But anyway, I believe what this jury is actually quibbling over is what to convict Michael Dunn of. The state put on an absolutely exceptional case, pointing out the lack of credibility in Michael Dunn`s own statements from the interrogation to the letters that he wrote to his family to what he said on the stand.

And then, I think the credibility of his own fiancee, that was the turning point, I believe, in the trial. The fact that --

VELEZ-MITCHELL: Very briefly, Simone Bienne, you`re a behavior expert -- sorry to cut you off -- we only have a couple of seconds. Do you get the sense that if they say, let`s go back to our hotel to have dinner which means they can have dinner in their own rooms. They don`t have to hang out together that that means that they`re at loggerheads possibly?

SIMONE BIENNE, BEHAVIOR EXPERT: Yes. Well, loggerheads or are they trying to bond, actually? And try -- I really like the point that was by the lawyer which is actually --

THOMPSON: They`re doing their job.

BIENNE: Yes, exactly. They`re doing their but --

THOMPSON: Bumping heads. Bumping heads.

BIENNE: If you look at the gender differences, women will make decisions based on different facts. On that jury, you have women in management. They`re more capable, researchers show, if you`re a scientist, that they are capable of using both the right and left hand part of the brain, which I believe will mean that -- I`m sorry -- maybe I`m idealistic, Jane, I`m praying to God I`m not, he is going down.

VELEZ-MITCHELL: All right. Well, we have a caller on the other side who has a lot to say. We have so much more to bring you. Stay right there. We`ll be right back.

(BEGIN VIDEO CLIP)

UNIDENTIFIED MALE: You are familiar with 911, are you not?

DUNN: Yes, I am.

UNIDENTIFIED MALE: Three digits, right?

DUNN: Yes.

UNIDENTIFIED MALE: You didn`t call the police did you?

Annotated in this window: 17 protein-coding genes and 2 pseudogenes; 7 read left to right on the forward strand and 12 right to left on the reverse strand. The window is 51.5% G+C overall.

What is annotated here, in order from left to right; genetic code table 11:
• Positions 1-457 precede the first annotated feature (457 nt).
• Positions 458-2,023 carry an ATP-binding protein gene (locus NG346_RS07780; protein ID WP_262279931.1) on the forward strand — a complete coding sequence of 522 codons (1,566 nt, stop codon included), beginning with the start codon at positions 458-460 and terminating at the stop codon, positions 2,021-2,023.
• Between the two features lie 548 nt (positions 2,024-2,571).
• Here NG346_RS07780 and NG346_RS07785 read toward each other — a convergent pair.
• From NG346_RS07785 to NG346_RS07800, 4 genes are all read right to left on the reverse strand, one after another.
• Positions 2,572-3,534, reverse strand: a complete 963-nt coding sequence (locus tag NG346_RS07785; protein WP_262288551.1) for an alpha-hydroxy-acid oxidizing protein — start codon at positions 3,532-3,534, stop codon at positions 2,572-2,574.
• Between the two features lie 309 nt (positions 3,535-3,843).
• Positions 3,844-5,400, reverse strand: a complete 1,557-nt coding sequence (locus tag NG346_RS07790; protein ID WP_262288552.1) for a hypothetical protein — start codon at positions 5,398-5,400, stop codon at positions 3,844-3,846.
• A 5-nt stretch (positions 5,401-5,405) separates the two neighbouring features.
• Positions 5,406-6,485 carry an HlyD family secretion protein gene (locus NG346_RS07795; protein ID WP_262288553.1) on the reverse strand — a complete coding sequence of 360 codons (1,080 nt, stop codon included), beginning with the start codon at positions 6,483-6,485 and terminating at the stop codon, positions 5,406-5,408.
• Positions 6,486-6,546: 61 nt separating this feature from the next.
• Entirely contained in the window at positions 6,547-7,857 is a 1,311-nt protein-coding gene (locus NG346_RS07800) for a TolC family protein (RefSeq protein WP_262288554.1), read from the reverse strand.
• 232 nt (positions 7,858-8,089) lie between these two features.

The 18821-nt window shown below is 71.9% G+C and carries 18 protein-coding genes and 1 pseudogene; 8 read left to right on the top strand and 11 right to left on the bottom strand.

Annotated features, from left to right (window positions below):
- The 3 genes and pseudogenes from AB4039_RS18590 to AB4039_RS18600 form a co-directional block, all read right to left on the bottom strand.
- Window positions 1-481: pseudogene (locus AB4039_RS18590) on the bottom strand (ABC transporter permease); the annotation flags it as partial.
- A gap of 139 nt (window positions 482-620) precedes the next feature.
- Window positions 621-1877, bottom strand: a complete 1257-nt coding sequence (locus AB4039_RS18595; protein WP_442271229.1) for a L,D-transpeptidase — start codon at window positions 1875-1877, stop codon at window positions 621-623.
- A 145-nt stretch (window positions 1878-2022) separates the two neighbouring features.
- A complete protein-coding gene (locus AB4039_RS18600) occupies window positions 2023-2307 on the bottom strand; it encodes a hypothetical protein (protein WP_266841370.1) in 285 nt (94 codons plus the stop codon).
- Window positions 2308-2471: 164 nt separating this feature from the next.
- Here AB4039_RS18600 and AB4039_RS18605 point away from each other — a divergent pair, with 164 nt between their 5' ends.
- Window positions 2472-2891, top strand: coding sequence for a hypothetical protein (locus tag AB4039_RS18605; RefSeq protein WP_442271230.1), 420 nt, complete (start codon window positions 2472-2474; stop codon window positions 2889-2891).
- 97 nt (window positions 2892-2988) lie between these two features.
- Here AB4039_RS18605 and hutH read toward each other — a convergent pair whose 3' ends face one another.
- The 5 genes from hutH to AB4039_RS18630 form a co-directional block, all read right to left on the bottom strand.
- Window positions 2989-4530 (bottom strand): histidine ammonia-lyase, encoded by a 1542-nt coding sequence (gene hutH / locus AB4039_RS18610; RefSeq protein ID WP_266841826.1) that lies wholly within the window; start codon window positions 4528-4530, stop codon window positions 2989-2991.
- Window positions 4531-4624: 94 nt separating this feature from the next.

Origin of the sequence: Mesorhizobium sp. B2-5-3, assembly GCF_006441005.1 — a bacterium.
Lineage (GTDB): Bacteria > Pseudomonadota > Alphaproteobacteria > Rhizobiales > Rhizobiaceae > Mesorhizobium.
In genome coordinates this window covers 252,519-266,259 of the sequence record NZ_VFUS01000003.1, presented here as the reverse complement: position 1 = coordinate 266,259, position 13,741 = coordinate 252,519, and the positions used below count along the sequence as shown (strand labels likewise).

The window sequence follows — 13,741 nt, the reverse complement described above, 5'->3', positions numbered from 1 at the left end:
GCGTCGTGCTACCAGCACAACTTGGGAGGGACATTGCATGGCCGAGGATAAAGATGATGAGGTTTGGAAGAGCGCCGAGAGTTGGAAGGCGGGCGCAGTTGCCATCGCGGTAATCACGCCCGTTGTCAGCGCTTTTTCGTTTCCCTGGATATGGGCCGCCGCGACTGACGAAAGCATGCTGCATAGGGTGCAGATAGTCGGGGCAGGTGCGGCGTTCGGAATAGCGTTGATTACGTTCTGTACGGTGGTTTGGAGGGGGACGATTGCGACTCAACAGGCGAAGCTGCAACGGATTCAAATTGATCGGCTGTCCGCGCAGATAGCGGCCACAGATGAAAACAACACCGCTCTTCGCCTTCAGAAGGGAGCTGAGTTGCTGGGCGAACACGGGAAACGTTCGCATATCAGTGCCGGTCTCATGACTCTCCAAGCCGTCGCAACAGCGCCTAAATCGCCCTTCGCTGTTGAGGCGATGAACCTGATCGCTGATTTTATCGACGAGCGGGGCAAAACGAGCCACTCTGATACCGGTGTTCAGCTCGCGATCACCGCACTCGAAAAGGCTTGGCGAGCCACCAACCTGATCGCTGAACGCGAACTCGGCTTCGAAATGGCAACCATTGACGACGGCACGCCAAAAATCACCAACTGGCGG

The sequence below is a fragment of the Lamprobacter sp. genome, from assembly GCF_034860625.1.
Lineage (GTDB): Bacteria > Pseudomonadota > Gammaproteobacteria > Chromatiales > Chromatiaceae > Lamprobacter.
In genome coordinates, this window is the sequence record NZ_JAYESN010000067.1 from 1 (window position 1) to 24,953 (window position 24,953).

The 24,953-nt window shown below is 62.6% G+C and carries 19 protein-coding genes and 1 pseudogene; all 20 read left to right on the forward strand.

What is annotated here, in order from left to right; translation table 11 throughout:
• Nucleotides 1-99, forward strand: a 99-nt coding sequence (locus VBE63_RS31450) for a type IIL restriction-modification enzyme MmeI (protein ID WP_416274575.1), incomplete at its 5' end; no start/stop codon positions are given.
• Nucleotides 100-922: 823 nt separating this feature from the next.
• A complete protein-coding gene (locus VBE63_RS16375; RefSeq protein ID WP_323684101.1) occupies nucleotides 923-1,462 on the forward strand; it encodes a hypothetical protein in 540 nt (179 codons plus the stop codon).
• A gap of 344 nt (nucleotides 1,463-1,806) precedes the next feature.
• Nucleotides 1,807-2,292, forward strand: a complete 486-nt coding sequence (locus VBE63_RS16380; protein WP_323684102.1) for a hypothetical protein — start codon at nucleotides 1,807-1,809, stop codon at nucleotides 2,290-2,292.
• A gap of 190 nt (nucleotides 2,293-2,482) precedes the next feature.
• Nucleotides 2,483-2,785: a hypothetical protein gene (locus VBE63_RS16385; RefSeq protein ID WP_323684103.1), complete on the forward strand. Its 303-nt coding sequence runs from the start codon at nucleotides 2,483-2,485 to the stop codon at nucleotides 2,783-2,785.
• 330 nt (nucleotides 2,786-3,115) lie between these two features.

DUNN: No, never did.

UNIDENTIFIED MALE: You called the pizza man.

DUNN: Yes.

UNIDENTIFIED MALE: The reason you didn`t call the police was because you knew you had committed a crime?

DUNN: No, sir.

(END VIDEO CLIP)

(COMMERCIAL BREAK)

(BEGIN VIDEO CLIP)

CORY STROLLA, DEFENSE ATTORNEY FOR MICHAEL DUNN: Why didn`t you go search the plaza where the SUV was? Why didn`t you secure the plaza? Because now we`ve got two crime scenes, don`t we? We have the Gate gas station and we have where the SUV ran and got out of the car. You know they got out of the car because two independent witnesses saw them. What did Detective Musser say to me? It`s not my job.

(END VIDEO CLIP)

VELEZ-MITCHELL: All right. Take a look. We have a photo of the gas station, where the incident occurred, the tragic death and then we have the plaza. The cops did not search that plaza where the young men in the red SUV drove to after being fired upon by Michael Dunn. They didn`t search the plaza for five days.

Now does that open the door, Brian Silber, for Michael Dunn to argue well, they had a gun and disposed of it even if there is no gun in that red SUV?

BRIAN SILBER, CRIMINAL DEFENSE ATTORNEY: Well, you know, the judge is going to have to make that call during trial. But at this point in time, it`s not a question of any of that --

VELEZ-MITCHELL: The trial`s over. The trial`s over.

SILBER: The trial is over. The question is why did he go back for the gun --

VELEZ-MITCHELL: Hello --

SILBER: -- exactly. Why did he go back to his hotel and not call the police? Why did he have dinner without doing anything? Those are the things that are going to get this conviction. That`s exactly what this jury needs to think about right now. And that`s exactly what they`re doing.

VELEZ-MITCHELL: Ok. But I`m playing devil`s advocate here. If you have --